The financial market believes Greece is more likely than not to default on its debt over five years, and the cost of insuring that debt has now risen above Venezuela, according to CMA Datavision.
Greek five-year credit default swaps (CDS) rose on Wednesday to a record high 911.6 basis points, or bps, surpassing Venezuela which was until now the highest of all the sovereigns tracked by CMA. (One basis point is equivalent to 0.01%, or one-hundredth of a percentage point.)
That means the market is assigning an implied default rate of 52.6 percent to Greek debt, compared with Venezuela's 44.4 percent. Venezuelan five-year CDS were quoted at 836 bps, CMA said.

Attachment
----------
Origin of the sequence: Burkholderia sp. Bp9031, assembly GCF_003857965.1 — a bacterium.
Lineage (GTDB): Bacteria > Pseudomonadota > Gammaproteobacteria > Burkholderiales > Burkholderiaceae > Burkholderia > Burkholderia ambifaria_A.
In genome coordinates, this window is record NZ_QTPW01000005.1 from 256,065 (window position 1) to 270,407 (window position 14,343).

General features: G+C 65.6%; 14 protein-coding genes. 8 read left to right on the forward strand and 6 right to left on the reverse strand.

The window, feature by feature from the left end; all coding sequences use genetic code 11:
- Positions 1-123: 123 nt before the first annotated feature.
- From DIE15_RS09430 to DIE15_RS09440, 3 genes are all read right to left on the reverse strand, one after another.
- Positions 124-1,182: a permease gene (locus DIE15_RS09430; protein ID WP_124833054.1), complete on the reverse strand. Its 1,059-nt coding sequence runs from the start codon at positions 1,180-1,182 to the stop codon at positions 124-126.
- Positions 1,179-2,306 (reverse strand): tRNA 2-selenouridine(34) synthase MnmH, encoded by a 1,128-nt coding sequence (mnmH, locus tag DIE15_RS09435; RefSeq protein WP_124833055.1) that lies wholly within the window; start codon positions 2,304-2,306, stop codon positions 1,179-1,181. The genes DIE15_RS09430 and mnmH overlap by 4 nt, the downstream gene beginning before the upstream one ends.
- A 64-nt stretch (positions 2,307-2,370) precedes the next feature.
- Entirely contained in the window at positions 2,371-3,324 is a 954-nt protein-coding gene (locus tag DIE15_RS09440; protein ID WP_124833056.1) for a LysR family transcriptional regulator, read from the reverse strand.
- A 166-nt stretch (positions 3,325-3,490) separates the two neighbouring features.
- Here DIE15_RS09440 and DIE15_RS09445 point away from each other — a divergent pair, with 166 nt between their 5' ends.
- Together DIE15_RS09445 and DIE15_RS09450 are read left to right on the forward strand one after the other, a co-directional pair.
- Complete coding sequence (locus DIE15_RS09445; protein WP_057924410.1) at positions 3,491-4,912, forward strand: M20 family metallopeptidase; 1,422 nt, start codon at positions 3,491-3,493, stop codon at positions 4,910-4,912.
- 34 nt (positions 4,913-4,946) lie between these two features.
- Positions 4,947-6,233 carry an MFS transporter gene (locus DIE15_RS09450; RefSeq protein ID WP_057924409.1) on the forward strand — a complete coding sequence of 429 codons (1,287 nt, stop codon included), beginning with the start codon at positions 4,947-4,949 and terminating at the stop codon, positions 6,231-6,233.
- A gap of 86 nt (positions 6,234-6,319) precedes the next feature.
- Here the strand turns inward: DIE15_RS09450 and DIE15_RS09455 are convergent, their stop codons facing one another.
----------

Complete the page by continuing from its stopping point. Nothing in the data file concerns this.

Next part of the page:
A day after Standard & Poor's downgraded Greece's ratings to junk status, it now costs over $900,000 to insure $10 million of Greek debt for a five-year period.
Venezuelan debt insurance costs were until this week the highest of the 70 sovereigns tracked by CMA, followed by Argentina and Pakistan, CMA data shows. But recent weeks have seen Greek CDS surge — they have risen more than 500 bps since the start of April.
In this period, Venezuelan CDS have fallen by 100 bps.
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